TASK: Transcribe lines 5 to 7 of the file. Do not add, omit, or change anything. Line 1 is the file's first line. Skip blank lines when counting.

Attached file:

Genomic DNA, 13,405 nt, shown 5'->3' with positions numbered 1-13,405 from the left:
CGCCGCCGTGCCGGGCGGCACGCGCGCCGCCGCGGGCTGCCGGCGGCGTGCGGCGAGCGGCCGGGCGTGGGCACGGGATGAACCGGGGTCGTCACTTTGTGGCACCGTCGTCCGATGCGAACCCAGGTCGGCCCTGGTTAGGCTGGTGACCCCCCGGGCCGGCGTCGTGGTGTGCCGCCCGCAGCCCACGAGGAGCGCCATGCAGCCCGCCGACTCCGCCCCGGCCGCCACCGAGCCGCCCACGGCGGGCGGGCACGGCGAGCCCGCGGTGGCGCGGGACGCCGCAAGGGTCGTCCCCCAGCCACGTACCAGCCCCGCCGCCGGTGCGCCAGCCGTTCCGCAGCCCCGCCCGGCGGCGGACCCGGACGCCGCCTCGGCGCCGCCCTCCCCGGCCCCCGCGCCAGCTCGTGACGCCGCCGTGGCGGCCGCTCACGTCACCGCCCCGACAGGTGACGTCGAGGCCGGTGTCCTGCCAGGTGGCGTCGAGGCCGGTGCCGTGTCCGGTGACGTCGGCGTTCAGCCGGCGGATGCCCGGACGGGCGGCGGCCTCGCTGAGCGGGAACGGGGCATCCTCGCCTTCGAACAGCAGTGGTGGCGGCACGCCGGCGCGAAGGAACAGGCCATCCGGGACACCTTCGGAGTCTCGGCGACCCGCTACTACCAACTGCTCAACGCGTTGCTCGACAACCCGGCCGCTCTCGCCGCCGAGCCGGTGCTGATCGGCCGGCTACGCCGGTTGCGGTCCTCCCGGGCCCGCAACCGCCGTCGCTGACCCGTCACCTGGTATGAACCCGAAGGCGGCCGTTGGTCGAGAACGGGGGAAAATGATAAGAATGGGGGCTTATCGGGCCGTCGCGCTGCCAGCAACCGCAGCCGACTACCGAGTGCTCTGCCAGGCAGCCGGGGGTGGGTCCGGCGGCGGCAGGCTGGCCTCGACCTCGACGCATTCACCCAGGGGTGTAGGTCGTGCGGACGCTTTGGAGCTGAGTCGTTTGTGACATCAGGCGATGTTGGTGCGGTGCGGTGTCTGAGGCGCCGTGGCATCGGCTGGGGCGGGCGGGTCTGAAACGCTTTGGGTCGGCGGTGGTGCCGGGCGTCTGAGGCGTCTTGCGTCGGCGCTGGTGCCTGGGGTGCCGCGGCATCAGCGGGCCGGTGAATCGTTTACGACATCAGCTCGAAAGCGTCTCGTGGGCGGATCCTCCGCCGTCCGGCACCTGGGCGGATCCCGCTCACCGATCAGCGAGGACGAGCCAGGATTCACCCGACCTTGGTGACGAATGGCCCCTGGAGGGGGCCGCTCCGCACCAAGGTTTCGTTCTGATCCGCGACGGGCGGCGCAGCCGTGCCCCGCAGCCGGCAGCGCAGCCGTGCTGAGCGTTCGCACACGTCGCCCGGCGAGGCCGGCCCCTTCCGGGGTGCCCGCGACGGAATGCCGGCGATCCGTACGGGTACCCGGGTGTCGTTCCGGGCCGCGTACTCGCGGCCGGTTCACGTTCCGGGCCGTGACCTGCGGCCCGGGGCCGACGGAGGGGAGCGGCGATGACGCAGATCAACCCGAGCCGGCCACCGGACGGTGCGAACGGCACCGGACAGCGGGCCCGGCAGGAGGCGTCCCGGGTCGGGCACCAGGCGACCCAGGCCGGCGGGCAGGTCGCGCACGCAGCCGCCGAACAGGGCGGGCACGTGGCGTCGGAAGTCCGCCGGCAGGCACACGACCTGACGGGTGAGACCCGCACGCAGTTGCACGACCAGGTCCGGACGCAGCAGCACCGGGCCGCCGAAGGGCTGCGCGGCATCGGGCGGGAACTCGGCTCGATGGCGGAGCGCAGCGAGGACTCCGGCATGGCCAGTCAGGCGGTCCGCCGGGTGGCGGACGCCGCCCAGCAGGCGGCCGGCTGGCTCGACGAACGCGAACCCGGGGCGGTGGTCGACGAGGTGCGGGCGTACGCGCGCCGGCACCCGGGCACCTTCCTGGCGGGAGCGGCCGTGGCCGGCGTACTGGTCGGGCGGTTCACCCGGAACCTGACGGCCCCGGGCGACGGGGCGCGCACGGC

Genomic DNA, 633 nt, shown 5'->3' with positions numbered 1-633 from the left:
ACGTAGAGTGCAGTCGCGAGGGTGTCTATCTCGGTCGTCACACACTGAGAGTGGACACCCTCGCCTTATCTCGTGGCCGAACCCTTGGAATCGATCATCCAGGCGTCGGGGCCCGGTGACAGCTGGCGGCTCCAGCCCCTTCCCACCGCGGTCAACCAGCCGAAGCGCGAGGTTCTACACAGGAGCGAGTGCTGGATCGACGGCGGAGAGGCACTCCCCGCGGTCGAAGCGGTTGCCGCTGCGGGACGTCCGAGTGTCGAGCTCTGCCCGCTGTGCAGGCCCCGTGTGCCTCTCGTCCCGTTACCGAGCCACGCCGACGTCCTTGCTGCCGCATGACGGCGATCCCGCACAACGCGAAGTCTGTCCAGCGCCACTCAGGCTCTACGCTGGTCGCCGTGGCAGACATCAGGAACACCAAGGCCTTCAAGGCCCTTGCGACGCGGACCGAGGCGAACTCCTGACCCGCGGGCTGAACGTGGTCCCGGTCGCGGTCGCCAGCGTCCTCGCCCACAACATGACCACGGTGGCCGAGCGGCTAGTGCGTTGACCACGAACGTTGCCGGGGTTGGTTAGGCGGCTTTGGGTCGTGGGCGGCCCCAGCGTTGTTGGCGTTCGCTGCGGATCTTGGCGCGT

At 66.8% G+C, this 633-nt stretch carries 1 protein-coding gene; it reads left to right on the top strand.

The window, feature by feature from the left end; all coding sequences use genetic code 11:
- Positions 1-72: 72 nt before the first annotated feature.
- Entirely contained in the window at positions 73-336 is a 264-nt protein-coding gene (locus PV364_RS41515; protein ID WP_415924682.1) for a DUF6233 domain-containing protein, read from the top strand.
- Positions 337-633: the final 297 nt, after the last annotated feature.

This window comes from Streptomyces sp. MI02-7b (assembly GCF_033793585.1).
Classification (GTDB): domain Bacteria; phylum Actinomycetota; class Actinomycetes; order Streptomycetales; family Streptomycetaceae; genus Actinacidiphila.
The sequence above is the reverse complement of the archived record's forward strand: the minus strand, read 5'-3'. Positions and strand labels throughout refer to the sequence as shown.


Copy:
At 66.8% G+C, this 633-nt stretch carries 1 protein-coding gene; it reads left to right on the top strand.

The window, feature by feature from the left end; all coding sequences use genetic code 11:
- Positions 1-72: 72 nt before the first annotated feature.